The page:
Note:
Methods used to acquire data vary in different European countries. Incidence is the number of new cases per 100 000 population per year
*estimated number of erythema migrans case-patients [5]
**voluntary reporting
***estimate based on physician survey


Trends in incidence of Lyme borreliosis
The data presented here, and also the results of some other studies, indicate that the incidence of Lyme borreliosis may be increasing in certain European countries, assuming that surveillance systems have been stable [6]. Nine of 16 European countries with time-series data available (Table) show evidence of increasing incidence of Lyme borreliosis, although these data are only for a relatively short time period of five years, and may not reflect the longer term trend. Increases have been seen in Poland, eastern Germany, Slovenia, Bulgaria, Norway, Finland, Belgium, Britain (England & Wales and Scotland) and the Netherlands. The fairly large increase that occurred between 2003 and 2004 was 44% in Belgium, 74% in Norway, 51% in Finland, and 73% in Bulgaria.

Tick numbers and activity levels affect the number of cases of Lyme borreliosis. The prevalence of ticks infected with B. burgdorferi and the incidence of Lyme borreliosis is higher in central and eastern Europe and lower in western Europe. Changes in human behaviour (in some European countries this may include visiting summer houses, hiking, mushroom or berry picking, hunting or fishing) and the ecology of tick hosts (eg, increase in populations of animals such as deer) may affect exposure of humans to ticks. Climate change, resulting in milder winters and thus more ticks, is also hypothesised to contribute to increasing Lyme borreliosis [7]. At the same time, increased awareness of ticks as vectors, and increasing interest in Lyme disease have undoubtedly stimulated protective measures and surveillance [8]. A number of other infections can also be transmitted through the bite of a hard-bodied (ixodid) tick, including ehrlichiosis, babesiosis, bartonellosis, tickborne encephalitis, tularemia and possibly Q fever. Changes in the density and geographic distribution of ticks may eventually be reflected in changes in the incidence of both Lyme borreliosis and other tickborne infections in some European countries.

Tick bite avoidance is currently the most effective prevention
There is currently no vaccine for Lyme borreliosis. Effective prevention relies on increased public education about the disease and avoidance of tick bites (eg, using protective clothing, insect repellents, and early detection and removal of ticks).

Workers in high-risk occupations, such as farming and forestry, and long-term residents of highly-endemic areas are likely to recognise ticks and to have some awareness of the symptoms of Lyme disease. Visitors from cities and non- or low endemic regions (for example, on activity holidays, walking, trekking and mountain biking in these areas) often have little or no knowledge of ticks and the disease. Physicians from these areas may be relatively unfamiliar with, and unsuspecting of, the disease. Such people may therefore be vulnerable to both infection and to under-diagnosis and development of disseminated or chronic infection after returning home.

Footnote
Websites recommended by the European Union Concerted Action on Lyme Borreliosis network (EUCALB) for public and/or professional information are:

• American College of Physicians Online. Initiative on Lyme disease. http://www.acponline.org/lyme/
• United States Centers for Disease Prevention and Control. Learn about Lyme disease. http://www.cdc.gov/ncidod/dvbid/lyme/index.htm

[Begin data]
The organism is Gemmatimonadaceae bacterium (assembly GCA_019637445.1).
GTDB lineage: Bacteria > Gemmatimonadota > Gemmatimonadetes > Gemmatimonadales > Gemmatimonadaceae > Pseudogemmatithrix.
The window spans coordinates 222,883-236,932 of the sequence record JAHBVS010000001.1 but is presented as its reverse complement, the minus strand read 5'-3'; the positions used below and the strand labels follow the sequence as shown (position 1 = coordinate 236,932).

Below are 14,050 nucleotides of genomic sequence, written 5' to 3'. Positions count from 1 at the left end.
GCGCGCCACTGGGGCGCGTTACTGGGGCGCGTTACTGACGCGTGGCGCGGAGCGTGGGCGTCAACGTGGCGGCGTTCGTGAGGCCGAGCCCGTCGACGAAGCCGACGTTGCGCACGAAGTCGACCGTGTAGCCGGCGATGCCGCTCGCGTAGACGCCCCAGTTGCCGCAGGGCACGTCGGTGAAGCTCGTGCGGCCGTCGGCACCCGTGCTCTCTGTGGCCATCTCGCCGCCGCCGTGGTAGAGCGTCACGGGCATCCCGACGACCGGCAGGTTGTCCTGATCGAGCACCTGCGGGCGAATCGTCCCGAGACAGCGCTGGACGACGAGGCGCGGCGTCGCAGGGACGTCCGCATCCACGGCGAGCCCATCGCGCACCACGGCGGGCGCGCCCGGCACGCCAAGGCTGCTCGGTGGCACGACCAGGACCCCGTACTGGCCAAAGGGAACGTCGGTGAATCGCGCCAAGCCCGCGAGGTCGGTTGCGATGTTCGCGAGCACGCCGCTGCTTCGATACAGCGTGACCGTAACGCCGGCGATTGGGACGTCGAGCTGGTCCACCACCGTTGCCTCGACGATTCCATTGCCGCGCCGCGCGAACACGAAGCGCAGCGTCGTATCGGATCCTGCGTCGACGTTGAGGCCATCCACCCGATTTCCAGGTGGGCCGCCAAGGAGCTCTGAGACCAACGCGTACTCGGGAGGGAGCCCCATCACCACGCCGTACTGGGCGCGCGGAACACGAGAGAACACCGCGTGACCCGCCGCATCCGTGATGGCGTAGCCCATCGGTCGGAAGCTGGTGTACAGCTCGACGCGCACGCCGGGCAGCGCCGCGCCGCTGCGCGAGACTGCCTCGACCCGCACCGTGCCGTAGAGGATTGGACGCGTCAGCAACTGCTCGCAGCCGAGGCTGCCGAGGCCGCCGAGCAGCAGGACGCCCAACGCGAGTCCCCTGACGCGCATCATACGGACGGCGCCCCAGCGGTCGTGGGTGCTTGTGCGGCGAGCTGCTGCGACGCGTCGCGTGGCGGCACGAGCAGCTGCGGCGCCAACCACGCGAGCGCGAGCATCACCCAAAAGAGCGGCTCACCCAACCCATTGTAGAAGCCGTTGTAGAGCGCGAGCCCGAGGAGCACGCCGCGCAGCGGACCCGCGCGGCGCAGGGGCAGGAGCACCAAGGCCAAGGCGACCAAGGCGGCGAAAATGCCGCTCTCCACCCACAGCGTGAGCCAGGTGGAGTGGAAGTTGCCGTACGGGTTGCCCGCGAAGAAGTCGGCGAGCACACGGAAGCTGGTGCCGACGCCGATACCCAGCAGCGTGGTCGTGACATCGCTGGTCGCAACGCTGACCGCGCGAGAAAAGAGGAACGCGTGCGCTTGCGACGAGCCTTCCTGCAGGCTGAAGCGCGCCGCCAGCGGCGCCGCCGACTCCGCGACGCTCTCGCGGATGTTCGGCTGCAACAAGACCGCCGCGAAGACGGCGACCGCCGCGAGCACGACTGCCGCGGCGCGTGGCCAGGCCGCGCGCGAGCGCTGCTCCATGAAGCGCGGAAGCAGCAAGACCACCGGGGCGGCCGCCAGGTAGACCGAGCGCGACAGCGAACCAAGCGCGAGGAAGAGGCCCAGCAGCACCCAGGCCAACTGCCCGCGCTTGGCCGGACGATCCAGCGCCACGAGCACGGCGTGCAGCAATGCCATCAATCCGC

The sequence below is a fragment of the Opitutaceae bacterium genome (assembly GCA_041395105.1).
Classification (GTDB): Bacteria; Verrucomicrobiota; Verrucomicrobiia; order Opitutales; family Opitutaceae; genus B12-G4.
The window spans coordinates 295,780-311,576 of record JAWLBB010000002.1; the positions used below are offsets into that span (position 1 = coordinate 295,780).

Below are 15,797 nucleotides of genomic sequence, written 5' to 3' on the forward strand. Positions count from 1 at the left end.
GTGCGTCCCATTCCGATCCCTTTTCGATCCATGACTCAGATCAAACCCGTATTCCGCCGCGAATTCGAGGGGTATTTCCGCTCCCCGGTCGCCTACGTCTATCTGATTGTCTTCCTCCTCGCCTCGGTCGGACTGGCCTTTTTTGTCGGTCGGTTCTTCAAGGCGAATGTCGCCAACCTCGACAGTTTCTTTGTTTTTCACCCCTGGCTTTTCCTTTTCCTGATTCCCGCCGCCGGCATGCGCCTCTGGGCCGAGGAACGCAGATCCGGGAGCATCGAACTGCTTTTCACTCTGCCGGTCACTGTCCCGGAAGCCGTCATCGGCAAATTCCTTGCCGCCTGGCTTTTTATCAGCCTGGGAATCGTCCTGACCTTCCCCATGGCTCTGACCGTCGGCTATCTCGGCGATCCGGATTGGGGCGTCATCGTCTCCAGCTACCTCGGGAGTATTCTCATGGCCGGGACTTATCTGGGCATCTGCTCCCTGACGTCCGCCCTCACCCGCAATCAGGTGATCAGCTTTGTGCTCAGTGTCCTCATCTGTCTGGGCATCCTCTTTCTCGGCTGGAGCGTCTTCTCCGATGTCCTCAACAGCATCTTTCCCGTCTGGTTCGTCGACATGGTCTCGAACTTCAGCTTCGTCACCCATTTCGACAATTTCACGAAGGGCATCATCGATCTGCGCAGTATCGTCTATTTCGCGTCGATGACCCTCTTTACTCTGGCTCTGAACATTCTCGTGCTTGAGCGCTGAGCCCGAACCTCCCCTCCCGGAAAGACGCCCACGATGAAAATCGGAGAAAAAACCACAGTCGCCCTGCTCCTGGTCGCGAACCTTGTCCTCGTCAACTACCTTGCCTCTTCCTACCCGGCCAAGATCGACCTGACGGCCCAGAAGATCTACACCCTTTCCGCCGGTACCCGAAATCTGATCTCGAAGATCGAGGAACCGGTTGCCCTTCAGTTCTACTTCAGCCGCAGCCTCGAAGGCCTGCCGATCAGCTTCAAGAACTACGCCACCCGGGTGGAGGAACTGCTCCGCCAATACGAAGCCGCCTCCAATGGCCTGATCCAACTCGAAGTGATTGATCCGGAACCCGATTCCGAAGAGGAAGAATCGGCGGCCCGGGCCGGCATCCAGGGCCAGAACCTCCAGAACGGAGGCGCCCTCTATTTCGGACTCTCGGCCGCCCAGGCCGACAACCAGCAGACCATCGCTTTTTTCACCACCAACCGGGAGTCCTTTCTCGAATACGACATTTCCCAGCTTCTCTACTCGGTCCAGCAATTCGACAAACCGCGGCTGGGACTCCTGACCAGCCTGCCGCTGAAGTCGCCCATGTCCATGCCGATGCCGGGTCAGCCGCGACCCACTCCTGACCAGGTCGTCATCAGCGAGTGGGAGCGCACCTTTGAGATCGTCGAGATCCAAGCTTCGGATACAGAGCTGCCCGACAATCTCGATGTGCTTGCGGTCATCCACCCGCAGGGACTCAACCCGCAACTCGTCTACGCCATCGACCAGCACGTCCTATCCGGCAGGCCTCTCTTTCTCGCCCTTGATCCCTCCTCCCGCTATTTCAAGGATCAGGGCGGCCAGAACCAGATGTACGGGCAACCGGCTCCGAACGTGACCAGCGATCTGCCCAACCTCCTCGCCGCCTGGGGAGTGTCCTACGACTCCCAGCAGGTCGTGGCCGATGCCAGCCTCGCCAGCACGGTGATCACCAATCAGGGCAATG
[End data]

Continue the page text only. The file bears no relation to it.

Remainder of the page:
• National Reference Laboratory for Borreliae, Munich University. Lyme borreliosis. http://pollux.mpk.med.uni-muenchen.de/alpha1/nrz-borrelia/miq-lyme/frame-summary.html

Acknowledgements:
With particular thanks to Professor Jeremy Gray at EUCALB, Dr Reinhard Kaiser, Ms Agnetha Hofhuis, Dr Sarah Randolph, Dr Robert Hemmer, Dr Bohumir Kriz, Dr Irina Lucenko, Dr Paula Vasconcelos, Dr Mira Kojouharova, Dr Stefania Salmaso, Dr Rasa Liausediene, Dr Tanya Melillo Fenech, Dr Alenka Kraigher, , Dr Reinhild Strauss, Dr Germaine Hanquet, Dr Koen de Schrijver, Dr Ines Steffens, Dr Malgorzata Sadkowska, Dr Judite Catarino, Mr Norman MacDonald, Dr Lelia Thornton, Dr Chryso Gregoriadou, Dr Olga Kalakouta, Dr Markku Kuusi, Ms Aase Sten, Dr Eva Maderova, Dr Hilde Kløvstad, Dr Maria Grazia Pompa, Dr G Stanek

References:
  1. Derdakova M, Lencakova D. Association of genetic variability within the Borrelia Burgdorferi sensu lato witht the ecology, and epidemiology of Lyme borreliosis in Europe. Ann Agric Environ Med 2005; 12: 165-72
  2. European Concerted Action on Lyme Borreliosis. Website. (http://www.oeghmp.at/eucalb/)
  3. Stanek G, O’Connell S, Cimmino M, Aberer E, Kristoferitsch W, Granström M, et al. European Union Concerted Action on Risk Assessment in Lyme Borreliosis - Clinical Case Definitions for Lyme Borreliosis. Wien.Klin.Wochenschr 1996; 108: 741-747, see also EUCALB website (http://www.oeghmp.at/eucalb/diagnosis_case-definition-outline.html)
  4. COMMISSION DECISION of 22 December 1999 on the communicable diseases to be progressively covered by the Community network under Decision No 2119/98/EC of the European Parliament and of the Council (notified under document number C(1999) 4015) (2000/96/EC). Official Journal of the European Communities 2000; L28/50. 3 February 2000. (http://europa.eu/eur-lex/pri/en/oj/dat/2000/l_028/l_02820000203en00500053.pdf)
  5. Hofhuis A, van der Giessen JWB, Borgsteede F, Wielinga PR, Notermans DW, and van Pelt W. Lyme borreliosis in the Netherlands: strong increase in GP consultations and hospital admissions in last past 10 years. Euro Surveill 2006; 11(6): 22/06/2006
  6. Kampen H, Rotzel DC, Kurtenbach K, Maier WA, Seitz HM. Substantial rise in the prevalence of Lyme borreliosis spirochetes in a region of western Germany over a 10-year period. Appl Environ Microbiol. 2004 Mar;70(3):1576-82.
  7. Lindgren, E. & Jaenson, T.G.T. 2006. Lyme borreliosis in Europe: influences of climate and climate change, epidemiology, ecology and adaptation measures. pp: 157-188 In: B. Menne & K.L. Ebi (eds.) Climate Change and Adaptation Strategies for Human Health. Springer, Darmstadt & WHO, Geneva.
  8. Randolph SE. The shifting landscape of tick-borne zoonoses: tick-borne encephalitis and Lyme borreliosis in Europe. Philos Trans R Soc Lond B Biol. 2001;356(1411):1045-56.